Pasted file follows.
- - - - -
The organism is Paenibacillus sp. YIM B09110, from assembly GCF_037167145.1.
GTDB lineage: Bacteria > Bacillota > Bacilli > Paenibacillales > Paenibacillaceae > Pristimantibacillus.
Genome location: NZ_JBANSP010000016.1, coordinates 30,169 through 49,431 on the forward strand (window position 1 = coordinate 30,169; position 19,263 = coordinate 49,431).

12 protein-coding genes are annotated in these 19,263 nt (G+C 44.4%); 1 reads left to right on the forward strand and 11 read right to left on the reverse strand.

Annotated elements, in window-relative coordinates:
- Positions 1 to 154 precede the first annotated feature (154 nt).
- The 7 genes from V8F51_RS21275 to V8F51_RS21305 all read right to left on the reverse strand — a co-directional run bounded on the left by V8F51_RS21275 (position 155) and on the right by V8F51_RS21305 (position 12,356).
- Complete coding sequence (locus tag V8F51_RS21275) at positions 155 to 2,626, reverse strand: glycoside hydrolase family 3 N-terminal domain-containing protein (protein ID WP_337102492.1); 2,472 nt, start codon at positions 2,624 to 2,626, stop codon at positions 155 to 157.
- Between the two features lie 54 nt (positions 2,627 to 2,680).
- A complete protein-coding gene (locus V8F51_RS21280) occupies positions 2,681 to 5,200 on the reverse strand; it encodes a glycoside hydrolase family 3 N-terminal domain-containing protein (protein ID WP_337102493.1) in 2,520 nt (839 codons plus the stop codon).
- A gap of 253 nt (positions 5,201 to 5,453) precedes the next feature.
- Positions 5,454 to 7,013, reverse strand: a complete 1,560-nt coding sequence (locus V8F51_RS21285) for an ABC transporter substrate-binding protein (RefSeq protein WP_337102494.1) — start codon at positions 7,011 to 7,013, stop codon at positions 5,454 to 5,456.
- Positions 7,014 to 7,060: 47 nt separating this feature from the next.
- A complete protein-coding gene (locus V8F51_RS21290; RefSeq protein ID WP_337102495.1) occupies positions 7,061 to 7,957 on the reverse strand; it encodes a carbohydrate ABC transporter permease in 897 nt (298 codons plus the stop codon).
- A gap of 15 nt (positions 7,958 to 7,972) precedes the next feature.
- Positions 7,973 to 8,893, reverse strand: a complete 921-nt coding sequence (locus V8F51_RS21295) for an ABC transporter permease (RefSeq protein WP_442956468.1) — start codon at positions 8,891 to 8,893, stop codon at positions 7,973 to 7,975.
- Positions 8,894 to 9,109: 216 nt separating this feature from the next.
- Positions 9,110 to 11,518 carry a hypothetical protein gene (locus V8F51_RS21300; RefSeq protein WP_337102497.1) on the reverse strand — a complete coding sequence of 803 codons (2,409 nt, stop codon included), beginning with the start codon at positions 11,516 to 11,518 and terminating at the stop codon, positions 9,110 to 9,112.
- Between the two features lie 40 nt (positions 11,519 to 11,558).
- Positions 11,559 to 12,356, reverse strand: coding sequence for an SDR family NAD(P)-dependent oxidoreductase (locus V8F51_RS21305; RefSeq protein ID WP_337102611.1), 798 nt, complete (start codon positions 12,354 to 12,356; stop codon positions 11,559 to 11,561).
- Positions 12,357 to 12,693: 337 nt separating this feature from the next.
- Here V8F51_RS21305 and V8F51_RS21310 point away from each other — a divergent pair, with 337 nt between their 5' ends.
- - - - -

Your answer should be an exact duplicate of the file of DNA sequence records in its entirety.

The organism is Paenibacillus sp. YIM B09110, from assembly GCF_037167145.1.
GTDB lineage: Bacteria > Bacillota > Bacilli > Paenibacillales > Paenibacillaceae > Pristimantibacillus.
Genome location: NZ_JBANSP010000016.1, coordinates 30,169 through 49,431 on the forward strand (window position 1 = coordinate 30,169; position 19,263 = coordinate 49,431).

12 protein-coding genes are annotated in these 19,263 nt (G+C 44.4%); 1 reads left to right on the forward strand and 11 read right to left on the reverse strand.

Annotated elements, in window-relative coordinates:
- Positions 1 to 154 precede the first annotated feature (154 nt).
- The 7 genes from V8F51_RS21275 to V8F51_RS21305 all read right to left on the reverse strand — a co-directional run bounded on the left by V8F51_RS21275 (position 155) and on the right by V8F51_RS21305 (position 12,356).
- Complete coding sequence (locus tag V8F51_RS21275) at positions 155 to 2,626, reverse strand: glycoside hydrolase family 3 N-terminal domain-containing protein (protein ID WP_337102492.1); 2,472 nt, start codon at positions 2,624 to 2,626, stop codon at positions 155 to 157.
- Between the two features lie 54 nt (positions 2,627 to 2,680).
- A complete protein-coding gene (locus V8F51_RS21280) occupies positions 2,681 to 5,200 on the reverse strand; it encodes a glycoside hydrolase family 3 N-terminal domain-containing protein (protein ID WP_337102493.1) in 2,520 nt (839 codons plus the stop codon).
- A gap of 253 nt (positions 5,201 to 5,453) precedes the next feature.
- Positions 5,454 to 7,013, reverse strand: a complete 1,560-nt coding sequence (locus V8F51_RS21285) for an ABC transporter substrate-binding protein (RefSeq protein WP_337102494.1) — start codon at positions 7,011 to 7,013, stop codon at positions 5,454 to 5,456.
- Positions 7,014 to 7,060: 47 nt separating this feature from the next.
- A complete protein-coding gene (locus V8F51_RS21290; RefSeq protein ID WP_337102495.1) occupies positions 7,061 to 7,957 on the reverse strand; it encodes a carbohydrate ABC transporter permease in 897 nt (298 codons plus the stop codon).
- A gap of 15 nt (positions 7,958 to 7,972) precedes the next feature.
- Positions 7,973 to 8,893, reverse strand: a complete 921-nt coding sequence (locus V8F51_RS21295) for an ABC transporter permease (RefSeq protein WP_442956468.1) — start codon at positions 8,891 to 8,893, stop codon at positions 7,973 to 7,975.
- Positions 8,894 to 9,109: 216 nt separating this feature from the next.
- Positions 9,110 to 11,518 carry a hypothetical protein gene (locus V8F51_RS21300; RefSeq protein WP_337102497.1) on the reverse strand — a complete coding sequence of 803 codons (2,409 nt, stop codon included), beginning with the start codon at positions 11,516 to 11,518 and terminating at the stop codon, positions 9,110 to 9,112.
- Between the two features lie 40 nt (positions 11,519 to 11,558).
- Positions 11,559 to 12,356, reverse strand: coding sequence for an SDR family NAD(P)-dependent oxidoreductase (locus V8F51_RS21305; RefSeq protein ID WP_337102611.1), 798 nt, complete (start codon positions 12,354 to 12,356; stop codon positions 11,559 to 11,561).
- Positions 12,357 to 12,693: 337 nt separating this feature from the next.
- Here V8F51_RS21305 and V8F51_RS21310 point away from each other — a divergent pair, with 337 nt between their 5' ends.